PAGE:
- Associated Press - Wednesday, October 12, 2016

Recent editorials from Kentucky newspapers:


Oct. 10

The Daily Independent on Kentucky Sen. Mitch McConnell and Donald Trump:

Senate Majority Leader Mitch McConnell needs to take into account the damage Donald Trump’s brutish campaign is inflicting on the Republican Party and its candidates for Congress.

Speaker Paul Ryan did just that after Sunday’s presidential debate by telling Republican lawmakers he will no longer defend or campaign with Trump, focusing instead on retaining the GOP majority in the House.

McConnell needs to follow suit as one of the nation’s most influential Republicans. Condemning Trump’s vulgar statements on women and others is not enough. He needs to step forward and unequivocally abandon his pretend support for Trump.

He can do so by saying he won’t vote for Trump, a statement made by his colleague, Sen. John Thune, chairman of the Senate Republican Conference and the third ranking member of the GOP.

McConnell is not up for re-election but several of his fellow Republicans are across the country and, as their leader in the Senate, he owes it to them to dissociate the party they represent from Trump’s flawed character and crumbling wildcat campaign.

McConnell notes he is the proud father of three daughters, and didn’t mince words in calling on Trump to “apologize directly to women and girls everywhere, and take full responsibility for the utter lack of respect for women” in the graphic video tape that had Trump saying he is able to do anything to women because of his fame.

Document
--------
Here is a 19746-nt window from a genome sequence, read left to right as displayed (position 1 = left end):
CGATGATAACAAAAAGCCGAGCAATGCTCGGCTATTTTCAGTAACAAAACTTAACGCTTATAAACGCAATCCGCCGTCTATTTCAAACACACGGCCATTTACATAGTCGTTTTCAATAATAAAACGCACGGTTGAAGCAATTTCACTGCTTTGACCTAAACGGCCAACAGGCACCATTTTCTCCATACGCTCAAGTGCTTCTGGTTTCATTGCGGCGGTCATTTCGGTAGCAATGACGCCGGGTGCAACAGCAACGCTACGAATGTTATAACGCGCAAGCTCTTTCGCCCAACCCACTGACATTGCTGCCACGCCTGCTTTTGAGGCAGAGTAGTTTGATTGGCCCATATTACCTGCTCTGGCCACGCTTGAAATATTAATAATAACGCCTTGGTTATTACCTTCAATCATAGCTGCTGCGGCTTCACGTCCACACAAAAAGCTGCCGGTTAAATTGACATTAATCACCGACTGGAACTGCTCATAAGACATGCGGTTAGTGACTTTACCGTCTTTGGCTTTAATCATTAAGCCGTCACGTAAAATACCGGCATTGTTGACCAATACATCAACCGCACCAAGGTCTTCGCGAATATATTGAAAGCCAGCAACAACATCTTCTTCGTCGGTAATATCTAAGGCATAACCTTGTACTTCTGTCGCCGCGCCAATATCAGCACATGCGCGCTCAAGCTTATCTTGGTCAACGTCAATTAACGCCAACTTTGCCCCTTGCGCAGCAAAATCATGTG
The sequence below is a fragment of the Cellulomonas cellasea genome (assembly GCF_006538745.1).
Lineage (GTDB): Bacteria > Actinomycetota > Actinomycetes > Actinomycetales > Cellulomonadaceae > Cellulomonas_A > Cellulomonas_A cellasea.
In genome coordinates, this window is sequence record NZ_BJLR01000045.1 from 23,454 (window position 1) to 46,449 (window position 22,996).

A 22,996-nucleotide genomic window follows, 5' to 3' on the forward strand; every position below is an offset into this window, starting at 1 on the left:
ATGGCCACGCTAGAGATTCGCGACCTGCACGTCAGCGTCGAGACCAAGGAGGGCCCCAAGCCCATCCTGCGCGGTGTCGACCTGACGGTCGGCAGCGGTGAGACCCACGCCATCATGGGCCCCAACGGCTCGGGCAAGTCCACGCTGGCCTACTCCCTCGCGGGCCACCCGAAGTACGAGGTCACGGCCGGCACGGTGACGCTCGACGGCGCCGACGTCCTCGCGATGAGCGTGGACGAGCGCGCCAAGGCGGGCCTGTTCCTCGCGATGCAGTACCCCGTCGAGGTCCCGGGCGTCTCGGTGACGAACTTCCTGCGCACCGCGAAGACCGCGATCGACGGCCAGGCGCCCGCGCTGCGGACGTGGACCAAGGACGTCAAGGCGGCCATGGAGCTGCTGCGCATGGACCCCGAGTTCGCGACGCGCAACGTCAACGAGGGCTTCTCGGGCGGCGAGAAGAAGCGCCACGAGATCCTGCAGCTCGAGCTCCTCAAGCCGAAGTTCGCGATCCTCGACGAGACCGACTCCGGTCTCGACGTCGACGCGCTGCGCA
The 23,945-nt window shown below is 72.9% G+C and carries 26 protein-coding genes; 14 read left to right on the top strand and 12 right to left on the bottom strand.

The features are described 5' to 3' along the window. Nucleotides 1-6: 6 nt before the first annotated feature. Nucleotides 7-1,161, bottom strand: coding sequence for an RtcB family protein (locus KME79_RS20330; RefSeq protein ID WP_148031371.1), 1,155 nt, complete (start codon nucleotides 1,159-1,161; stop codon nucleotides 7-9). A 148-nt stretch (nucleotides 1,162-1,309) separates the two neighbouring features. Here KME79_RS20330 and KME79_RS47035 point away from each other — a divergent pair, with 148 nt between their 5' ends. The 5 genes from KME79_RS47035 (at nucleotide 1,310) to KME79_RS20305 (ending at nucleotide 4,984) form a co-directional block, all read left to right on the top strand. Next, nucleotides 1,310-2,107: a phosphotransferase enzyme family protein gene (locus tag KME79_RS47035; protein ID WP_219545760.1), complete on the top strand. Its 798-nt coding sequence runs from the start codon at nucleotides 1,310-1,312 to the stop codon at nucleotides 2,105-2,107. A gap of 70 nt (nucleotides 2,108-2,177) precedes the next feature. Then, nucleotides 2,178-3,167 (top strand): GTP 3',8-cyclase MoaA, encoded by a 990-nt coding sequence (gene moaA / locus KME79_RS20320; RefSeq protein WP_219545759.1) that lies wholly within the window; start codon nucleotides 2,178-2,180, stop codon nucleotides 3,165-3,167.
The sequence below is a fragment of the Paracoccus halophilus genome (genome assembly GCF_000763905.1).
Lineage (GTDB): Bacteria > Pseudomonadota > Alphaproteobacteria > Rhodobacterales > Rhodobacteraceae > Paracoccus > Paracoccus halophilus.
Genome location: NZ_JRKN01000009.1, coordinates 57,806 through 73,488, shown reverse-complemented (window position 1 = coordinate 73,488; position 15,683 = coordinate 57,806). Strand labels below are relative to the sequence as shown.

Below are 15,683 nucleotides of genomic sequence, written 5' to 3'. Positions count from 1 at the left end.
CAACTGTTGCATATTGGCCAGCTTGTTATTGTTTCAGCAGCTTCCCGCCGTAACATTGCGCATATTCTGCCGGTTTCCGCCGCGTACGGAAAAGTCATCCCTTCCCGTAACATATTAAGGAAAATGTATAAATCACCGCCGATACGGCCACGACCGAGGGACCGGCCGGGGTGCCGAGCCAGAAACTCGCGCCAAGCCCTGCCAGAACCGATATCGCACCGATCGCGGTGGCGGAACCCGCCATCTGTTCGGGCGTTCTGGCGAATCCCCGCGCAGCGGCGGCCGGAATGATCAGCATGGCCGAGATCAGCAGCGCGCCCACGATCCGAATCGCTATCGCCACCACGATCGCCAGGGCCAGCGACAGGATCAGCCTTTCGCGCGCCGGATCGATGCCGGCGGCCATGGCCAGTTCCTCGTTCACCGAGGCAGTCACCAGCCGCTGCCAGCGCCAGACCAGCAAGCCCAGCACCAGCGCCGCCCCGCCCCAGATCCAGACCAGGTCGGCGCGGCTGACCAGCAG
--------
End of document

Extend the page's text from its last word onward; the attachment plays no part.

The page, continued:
Well, Mitch, he hasn’t really done that. Trump says the taped comments were just “locker room talk” and that he has apologized to his family and voters for the crude comments. He cannot bring himself to apologize directly to women and girls, boldly declaring at the debate no one respects women more than he does.

Well, we don’t believe him and we don’t think the vast majority of American voters do either. The evidence of Trump’s misogynic attitude is plentiful, including comments about his own daughter while bantering with Howard Stern on the radio personality’s sexually explicit show more than 20 years ago.

Do the right thing, Mitch. Drop any notion of support for Donald Trump. Disown him and his campaign of destruction.




Oct. 11

The Bowling Green Daily News on Kentucky’s transition to the federal health insurance exchange:

There has been little information disseminated to the public regarding Kentucky’s transition from kynect to the federal health insurance exchange.

That is troubling since the transition is reportedly set to occur on Nov. 1. This month, the federal government approved Kentucky’s plans to dissolve its health exchange. The exchange has been held up as a model of success to the rest of the country but was something Gov. Matt Bevin vowed to dismantle even before being elected.

Bevin followed through with his plans and the U.S. Cabinet for Health and Human Services approved the move, with a caveat from an HHS employee saying that it was important that the transition be clearly explained to consumers.

That was Oct. 4, and there still has not been information released by Bevin’s office to the media about how the transition is going to work.